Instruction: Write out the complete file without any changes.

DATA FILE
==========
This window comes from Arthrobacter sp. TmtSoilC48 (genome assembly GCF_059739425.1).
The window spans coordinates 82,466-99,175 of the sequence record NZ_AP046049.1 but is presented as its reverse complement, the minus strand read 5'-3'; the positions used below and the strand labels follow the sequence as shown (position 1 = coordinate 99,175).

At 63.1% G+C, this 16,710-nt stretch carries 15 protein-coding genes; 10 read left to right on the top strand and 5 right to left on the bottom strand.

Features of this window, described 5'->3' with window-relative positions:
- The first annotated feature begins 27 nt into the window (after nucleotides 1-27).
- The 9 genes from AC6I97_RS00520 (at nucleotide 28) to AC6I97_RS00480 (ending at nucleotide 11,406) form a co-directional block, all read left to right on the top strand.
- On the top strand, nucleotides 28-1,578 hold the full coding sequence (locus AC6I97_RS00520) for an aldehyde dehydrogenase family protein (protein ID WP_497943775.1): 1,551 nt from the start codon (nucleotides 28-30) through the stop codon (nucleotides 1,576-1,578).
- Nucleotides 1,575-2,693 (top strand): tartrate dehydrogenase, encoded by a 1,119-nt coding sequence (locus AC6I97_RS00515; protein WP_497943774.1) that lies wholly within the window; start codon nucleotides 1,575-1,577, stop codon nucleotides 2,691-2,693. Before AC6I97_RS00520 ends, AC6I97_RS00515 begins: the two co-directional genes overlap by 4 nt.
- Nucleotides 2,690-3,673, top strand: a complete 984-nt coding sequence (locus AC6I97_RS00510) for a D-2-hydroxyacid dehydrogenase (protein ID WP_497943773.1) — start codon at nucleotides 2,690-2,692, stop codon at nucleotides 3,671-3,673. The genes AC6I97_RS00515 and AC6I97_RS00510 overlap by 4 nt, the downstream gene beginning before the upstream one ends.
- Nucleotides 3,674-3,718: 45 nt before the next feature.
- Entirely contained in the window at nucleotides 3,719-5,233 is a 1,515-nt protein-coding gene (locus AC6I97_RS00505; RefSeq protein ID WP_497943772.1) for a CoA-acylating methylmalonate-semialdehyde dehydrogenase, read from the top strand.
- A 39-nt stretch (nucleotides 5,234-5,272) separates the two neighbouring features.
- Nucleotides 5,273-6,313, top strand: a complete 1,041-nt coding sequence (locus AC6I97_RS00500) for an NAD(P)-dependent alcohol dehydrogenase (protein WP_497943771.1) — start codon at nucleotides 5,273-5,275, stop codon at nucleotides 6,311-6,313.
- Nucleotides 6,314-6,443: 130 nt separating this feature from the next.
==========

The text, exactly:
This window comes from Arthrobacter sp. TmtSoilC48 (genome assembly GCF_059739425.1).
The window spans coordinates 82,466-99,175 of the sequence record NZ_AP046049.1 but is presented as its reverse complement, the minus strand read 5'-3'; the positions used below and the strand labels follow the sequence as shown (position 1 = coordinate 99,175).

At 63.1% G+C, this 16,710-nt stretch carries 15 protein-coding genes; 10 read left to right on the top strand and 5 right to left on the bottom strand.

Features of this window, described 5'->3' with window-relative positions:
- The first annotated feature begins 27 nt into the window (after nucleotides 1-27).
- The 9 genes from AC6I97_RS00520 (at nucleotide 28) to AC6I97_RS00480 (ending at nucleotide 11,406) form a co-directional block, all read left to right on the top strand.
- On the top strand, nucleotides 28-1,578 hold the full coding sequence (locus AC6I97_RS00520) for an aldehyde dehydrogenase family protein (protein ID WP_497943775.1): 1,551 nt from the start codon (nucleotides 28-30) through the stop codon (nucleotides 1,576-1,578).
- Nucleotides 1,575-2,693 (top strand): tartrate dehydrogenase, encoded by a 1,119-nt coding sequence (locus AC6I97_RS00515; protein WP_497943774.1) that lies wholly within the window; start codon nucleotides 1,575-1,577, stop codon nucleotides 2,691-2,693. Before AC6I97_RS00520 ends, AC6I97_RS00515 begins: the two co-directional genes overlap by 4 nt.
- Nucleotides 2,690-3,673, top strand: a complete 984-nt coding sequence (locus AC6I97_RS00510) for a D-2-hydroxyacid dehydrogenase (protein ID WP_497943773.1) — start codon at nucleotides 2,690-2,692, stop codon at nucleotides 3,671-3,673. The genes AC6I97_RS00515 and AC6I97_RS00510 overlap by 4 nt, the downstream gene beginning before the upstream one ends.
- Nucleotides 3,674-3,718: 45 nt before the next feature.
- Entirely contained in the window at nucleotides 3,719-5,233 is a 1,515-nt protein-coding gene (locus AC6I97_RS00505; RefSeq protein ID WP_497943772.1) for a CoA-acylating methylmalonate-semialdehyde dehydrogenase, read from the top strand.
- A 39-nt stretch (nucleotides 5,234-5,272) separates the two neighbouring features.
- Nucleotides 5,273-6,313, top strand: a complete 1,041-nt coding sequence (locus AC6I97_RS00500) for an NAD(P)-dependent alcohol dehydrogenase (protein WP_497943771.1) — start codon at nucleotides 5,273-5,275, stop codon at nucleotides 6,311-6,313.
- Nucleotides 6,314-6,443: 130 nt separating this feature from the next.